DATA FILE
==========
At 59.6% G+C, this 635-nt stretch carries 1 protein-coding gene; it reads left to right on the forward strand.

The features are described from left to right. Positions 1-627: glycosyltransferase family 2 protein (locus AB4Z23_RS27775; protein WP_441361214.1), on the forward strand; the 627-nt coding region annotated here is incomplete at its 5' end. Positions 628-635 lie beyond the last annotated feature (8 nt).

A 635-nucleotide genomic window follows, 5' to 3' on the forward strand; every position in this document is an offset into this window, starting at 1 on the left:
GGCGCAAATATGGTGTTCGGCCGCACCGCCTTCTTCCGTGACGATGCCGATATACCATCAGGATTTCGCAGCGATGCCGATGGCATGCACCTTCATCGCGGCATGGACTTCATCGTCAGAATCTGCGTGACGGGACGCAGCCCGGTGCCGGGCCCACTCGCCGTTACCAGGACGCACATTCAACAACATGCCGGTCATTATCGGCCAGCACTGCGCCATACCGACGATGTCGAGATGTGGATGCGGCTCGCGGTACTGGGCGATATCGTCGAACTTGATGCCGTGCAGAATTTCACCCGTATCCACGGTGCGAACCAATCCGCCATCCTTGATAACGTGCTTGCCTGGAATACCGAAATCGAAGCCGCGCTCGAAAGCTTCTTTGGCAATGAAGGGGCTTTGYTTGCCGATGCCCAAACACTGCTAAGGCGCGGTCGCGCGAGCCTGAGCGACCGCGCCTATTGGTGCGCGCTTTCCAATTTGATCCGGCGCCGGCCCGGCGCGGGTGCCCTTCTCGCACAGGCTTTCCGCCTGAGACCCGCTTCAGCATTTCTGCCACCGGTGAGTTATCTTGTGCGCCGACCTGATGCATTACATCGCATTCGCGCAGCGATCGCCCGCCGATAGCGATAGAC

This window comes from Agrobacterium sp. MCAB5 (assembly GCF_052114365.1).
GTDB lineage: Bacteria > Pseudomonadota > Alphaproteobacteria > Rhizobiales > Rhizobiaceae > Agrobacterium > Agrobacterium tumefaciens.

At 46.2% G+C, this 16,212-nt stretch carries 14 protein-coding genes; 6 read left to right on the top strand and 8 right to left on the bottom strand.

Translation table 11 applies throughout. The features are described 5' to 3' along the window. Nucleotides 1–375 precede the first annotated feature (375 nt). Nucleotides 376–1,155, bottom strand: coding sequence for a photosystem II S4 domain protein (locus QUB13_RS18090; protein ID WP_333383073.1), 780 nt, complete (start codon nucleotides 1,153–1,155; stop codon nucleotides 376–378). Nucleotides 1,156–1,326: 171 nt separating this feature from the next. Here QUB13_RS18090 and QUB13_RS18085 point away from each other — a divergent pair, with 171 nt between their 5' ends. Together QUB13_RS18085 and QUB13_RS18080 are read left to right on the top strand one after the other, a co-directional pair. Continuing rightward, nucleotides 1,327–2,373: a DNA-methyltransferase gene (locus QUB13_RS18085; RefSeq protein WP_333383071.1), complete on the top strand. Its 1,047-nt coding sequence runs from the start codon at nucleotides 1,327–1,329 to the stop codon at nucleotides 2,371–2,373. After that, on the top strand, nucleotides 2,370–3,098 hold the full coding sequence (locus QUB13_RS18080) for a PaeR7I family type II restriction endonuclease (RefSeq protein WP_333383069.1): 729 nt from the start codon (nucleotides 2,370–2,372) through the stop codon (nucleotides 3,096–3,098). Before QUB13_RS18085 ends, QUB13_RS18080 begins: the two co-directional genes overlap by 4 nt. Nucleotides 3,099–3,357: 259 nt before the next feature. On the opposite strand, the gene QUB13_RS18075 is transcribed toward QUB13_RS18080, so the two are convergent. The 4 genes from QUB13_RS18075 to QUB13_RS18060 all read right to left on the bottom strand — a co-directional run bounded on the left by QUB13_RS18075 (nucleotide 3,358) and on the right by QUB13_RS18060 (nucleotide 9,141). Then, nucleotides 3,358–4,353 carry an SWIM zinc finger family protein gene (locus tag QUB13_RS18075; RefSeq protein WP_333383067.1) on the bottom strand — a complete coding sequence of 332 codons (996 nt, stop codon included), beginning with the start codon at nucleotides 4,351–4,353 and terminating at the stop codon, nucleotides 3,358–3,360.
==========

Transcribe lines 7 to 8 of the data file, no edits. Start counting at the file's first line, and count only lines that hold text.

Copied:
At 46.2% G+C, this 16,212-nt stretch carries 14 protein-coding genes; 6 read left to right on the top strand and 8 right to left on the bottom strand.

Translation table 11 applies throughout. The features are described 5' to 3' along the window. Nucleotides 1–375 precede the first annotated feature (375 nt). Nucleotides 376–1,155, bottom strand: coding sequence for a photosystem II S4 domain protein (locus QUB13_RS18090; protein ID WP_333383073.1), 780 nt, complete (start codon nucleotides 1,153–1,155; stop codon nucleotides 376–378). Nucleotides 1,156–1,326: 171 nt separating this feature from the next. Here QUB13_RS18090 and QUB13_RS18085 point away from each other — a divergent pair, with 171 nt between their 5' ends. Together QUB13_RS18085 and QUB13_RS18080 are read left to right on the top strand one after the other, a co-directional pair. Continuing rightward, nucleotides 1,327–2,373: a DNA-methyltransferase gene (locus QUB13_RS18085; RefSeq protein WP_333383071.1), complete on the top strand. Its 1,047-nt coding sequence runs from the start codon at nucleotides 1,327–1,329 to the stop codon at nucleotides 2,371–2,373. After that, on the top strand, nucleotides 2,370–3,098 hold the full coding sequence (locus QUB13_RS18080) for a PaeR7I family type II restriction endonuclease (RefSeq protein WP_333383069.1): 729 nt from the start codon (nucleotides 2,370–2,372) through the stop codon (nucleotides 3,096–3,098). Before QUB13_RS18085 ends, QUB13_RS18080 begins: the two co-directional genes overlap by 4 nt. Nucleotides 3,099–3,357: 259 nt before the next feature. On the opposite strand, the gene QUB13_RS18075 is transcribed toward QUB13_RS18080, so the two are convergent. The 4 genes from QUB13_RS18075 to QUB13_RS18060 all read right to left on the bottom strand — a co-directional run bounded on the left by QUB13_RS18075 (nucleotide 3,358) and on the right by QUB13_RS18060 (nucleotide 9,141). Then, nucleotides 3,358–4,353 carry an SWIM zinc finger family protein gene (locus tag QUB13_RS18075; RefSeq protein WP_333383067.1) on the bottom strand — a complete coding sequence of 332 codons (996 nt, stop codon included), beginning with the start codon at nucleotides 4,351–4,353 and terminating at the stop codon, nucleotides 3,358–3,360.